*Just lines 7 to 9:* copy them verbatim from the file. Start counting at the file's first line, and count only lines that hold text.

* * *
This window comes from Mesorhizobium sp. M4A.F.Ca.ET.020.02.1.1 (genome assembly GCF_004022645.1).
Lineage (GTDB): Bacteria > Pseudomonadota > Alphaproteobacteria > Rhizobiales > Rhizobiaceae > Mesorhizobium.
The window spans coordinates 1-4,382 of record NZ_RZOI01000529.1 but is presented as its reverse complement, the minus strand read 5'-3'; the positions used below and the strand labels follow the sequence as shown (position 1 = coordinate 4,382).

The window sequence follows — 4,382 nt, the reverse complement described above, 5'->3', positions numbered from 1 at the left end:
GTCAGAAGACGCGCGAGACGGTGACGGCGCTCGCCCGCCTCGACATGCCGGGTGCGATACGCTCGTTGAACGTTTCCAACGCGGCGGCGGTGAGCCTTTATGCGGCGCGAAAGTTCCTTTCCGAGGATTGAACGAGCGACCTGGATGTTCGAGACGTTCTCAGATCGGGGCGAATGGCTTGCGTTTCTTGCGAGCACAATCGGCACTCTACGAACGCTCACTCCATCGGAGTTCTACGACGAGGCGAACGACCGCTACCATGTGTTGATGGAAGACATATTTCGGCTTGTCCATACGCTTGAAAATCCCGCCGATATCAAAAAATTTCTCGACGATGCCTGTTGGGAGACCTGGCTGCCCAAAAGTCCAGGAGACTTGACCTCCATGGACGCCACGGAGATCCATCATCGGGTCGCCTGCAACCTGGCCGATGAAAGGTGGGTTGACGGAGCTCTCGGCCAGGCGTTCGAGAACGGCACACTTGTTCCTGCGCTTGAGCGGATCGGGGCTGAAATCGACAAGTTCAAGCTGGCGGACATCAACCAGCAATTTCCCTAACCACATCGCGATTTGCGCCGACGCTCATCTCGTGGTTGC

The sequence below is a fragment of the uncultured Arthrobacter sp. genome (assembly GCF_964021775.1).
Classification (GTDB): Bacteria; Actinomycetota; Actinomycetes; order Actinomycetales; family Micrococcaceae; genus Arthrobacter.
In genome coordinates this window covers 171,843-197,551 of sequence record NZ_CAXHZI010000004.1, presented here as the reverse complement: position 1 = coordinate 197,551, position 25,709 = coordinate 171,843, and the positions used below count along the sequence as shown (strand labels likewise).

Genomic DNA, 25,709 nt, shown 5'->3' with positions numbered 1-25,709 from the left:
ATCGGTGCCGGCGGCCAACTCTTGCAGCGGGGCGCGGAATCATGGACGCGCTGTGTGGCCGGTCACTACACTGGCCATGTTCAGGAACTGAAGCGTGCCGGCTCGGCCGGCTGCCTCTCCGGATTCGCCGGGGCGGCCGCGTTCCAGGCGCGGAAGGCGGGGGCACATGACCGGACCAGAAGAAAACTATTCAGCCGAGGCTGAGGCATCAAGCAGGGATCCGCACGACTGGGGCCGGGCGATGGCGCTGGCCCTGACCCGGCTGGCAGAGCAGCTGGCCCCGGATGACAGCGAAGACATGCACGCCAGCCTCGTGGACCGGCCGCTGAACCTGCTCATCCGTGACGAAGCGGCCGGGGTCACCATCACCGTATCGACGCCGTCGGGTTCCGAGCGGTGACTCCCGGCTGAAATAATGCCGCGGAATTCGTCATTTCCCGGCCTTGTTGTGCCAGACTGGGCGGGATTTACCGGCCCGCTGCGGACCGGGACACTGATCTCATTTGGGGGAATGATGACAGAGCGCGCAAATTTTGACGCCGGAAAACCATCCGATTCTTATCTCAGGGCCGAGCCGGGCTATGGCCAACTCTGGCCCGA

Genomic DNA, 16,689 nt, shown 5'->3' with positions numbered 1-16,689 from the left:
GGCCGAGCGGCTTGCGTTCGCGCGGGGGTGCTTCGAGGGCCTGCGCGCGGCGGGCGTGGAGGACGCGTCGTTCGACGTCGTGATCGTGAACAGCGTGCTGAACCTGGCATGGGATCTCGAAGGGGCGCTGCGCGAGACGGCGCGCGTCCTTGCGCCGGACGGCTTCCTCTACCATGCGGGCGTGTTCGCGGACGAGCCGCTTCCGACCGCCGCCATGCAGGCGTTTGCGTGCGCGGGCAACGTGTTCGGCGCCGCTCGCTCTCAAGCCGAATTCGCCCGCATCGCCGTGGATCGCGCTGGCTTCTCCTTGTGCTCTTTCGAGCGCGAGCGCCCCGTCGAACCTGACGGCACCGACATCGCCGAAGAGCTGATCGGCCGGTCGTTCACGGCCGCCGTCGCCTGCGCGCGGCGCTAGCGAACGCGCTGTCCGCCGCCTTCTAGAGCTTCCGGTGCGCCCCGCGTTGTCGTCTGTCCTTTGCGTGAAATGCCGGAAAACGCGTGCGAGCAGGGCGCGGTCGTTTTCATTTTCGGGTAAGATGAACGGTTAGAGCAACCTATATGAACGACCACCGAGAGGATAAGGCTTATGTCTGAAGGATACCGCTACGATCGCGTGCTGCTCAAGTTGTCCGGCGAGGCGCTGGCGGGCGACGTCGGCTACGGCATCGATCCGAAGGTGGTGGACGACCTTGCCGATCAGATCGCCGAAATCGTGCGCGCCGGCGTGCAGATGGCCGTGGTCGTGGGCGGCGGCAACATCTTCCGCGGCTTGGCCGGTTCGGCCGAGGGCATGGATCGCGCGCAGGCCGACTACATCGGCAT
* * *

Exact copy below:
Classification (GTDB): Bacteria; Actinomycetota; Actinomycetes; order Actinomycetales; family Micrococcaceae; genus Arthrobacter.
In genome coordinates this window covers 171,843-197,551 of sequence record NZ_CAXHZI010000004.1, presented here as the reverse complement: position 1 = coordinate 197,551, position 25,709 = coordinate 171,843, and the positions used below count along the sequence as shown (strand labels likewise).

Genomic DNA, 25,709 nt, shown 5'->3' with positions numbered 1-25,709 from the left: